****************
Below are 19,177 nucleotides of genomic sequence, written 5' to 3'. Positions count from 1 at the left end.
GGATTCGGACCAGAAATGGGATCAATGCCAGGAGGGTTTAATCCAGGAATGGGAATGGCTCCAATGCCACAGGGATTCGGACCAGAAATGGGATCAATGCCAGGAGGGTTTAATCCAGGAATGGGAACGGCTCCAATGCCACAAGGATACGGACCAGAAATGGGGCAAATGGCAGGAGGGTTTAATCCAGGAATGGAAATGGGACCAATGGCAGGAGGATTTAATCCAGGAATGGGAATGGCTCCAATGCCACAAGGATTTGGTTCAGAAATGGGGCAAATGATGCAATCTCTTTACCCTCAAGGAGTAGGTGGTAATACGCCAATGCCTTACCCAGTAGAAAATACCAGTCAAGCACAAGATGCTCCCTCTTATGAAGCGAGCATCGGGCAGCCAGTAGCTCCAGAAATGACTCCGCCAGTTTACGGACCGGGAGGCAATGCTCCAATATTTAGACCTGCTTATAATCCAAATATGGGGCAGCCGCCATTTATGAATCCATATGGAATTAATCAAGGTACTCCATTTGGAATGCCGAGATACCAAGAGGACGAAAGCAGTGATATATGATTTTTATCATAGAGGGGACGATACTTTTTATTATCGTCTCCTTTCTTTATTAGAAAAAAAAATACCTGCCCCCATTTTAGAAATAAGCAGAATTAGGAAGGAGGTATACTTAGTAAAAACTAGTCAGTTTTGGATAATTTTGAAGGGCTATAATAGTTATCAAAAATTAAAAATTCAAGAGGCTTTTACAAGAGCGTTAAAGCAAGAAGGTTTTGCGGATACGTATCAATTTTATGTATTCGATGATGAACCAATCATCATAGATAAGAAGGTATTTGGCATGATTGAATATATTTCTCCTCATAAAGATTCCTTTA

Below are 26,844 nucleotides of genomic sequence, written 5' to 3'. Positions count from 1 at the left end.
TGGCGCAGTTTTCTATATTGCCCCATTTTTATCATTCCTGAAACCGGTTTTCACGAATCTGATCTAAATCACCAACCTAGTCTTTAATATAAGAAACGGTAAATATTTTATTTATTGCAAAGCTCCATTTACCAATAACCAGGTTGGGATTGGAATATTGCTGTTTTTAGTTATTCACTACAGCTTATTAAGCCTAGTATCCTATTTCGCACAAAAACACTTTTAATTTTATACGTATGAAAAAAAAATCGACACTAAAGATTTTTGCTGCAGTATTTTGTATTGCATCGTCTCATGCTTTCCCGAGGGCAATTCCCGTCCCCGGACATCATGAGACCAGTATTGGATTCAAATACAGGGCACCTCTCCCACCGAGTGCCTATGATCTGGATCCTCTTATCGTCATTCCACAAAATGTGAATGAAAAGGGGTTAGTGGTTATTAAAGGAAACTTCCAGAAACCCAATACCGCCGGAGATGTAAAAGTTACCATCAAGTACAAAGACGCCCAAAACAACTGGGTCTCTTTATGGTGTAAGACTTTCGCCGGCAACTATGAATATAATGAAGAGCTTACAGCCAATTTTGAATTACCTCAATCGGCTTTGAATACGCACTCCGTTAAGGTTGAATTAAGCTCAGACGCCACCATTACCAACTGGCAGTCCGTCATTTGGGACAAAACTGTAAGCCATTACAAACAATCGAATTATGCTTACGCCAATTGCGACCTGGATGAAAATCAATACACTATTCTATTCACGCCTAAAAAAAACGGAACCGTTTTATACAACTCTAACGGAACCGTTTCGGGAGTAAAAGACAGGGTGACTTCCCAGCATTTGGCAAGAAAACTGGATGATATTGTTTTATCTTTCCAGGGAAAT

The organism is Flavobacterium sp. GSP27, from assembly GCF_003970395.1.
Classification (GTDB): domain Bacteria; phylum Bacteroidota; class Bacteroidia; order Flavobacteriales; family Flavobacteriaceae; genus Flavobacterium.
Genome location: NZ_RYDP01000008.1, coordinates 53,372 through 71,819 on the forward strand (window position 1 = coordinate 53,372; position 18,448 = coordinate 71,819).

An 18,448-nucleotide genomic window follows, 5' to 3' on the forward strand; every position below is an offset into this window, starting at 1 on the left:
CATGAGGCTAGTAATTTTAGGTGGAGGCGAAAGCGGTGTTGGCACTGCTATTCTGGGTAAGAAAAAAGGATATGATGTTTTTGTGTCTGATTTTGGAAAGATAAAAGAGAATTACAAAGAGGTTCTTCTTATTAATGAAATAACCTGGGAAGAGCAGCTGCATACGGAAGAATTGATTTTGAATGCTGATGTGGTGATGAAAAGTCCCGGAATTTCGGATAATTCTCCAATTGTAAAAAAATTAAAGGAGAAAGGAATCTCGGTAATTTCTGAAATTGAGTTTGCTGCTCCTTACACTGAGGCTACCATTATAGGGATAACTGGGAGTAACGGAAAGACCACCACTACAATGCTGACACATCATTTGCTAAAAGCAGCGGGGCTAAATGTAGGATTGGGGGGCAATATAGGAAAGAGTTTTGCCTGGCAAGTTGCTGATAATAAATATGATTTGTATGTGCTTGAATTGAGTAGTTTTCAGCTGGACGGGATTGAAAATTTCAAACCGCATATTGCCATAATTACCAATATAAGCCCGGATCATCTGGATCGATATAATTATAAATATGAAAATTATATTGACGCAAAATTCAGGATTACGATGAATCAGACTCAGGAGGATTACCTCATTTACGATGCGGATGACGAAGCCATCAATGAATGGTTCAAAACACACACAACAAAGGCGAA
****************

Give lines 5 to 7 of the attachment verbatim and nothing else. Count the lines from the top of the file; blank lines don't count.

The organism is Flavobacterium sp. GSP27, from assembly GCF_003970395.1.
Classification (GTDB): domain Bacteria; phylum Bacteroidota; class Bacteroidia; order Flavobacteriales; family Flavobacteriaceae; genus Flavobacterium.
Genome location: NZ_RYDP01000008.1, coordinates 53,372 through 71,819 on the forward strand (window position 1 = coordinate 53,372; position 18,448 = coordinate 71,819).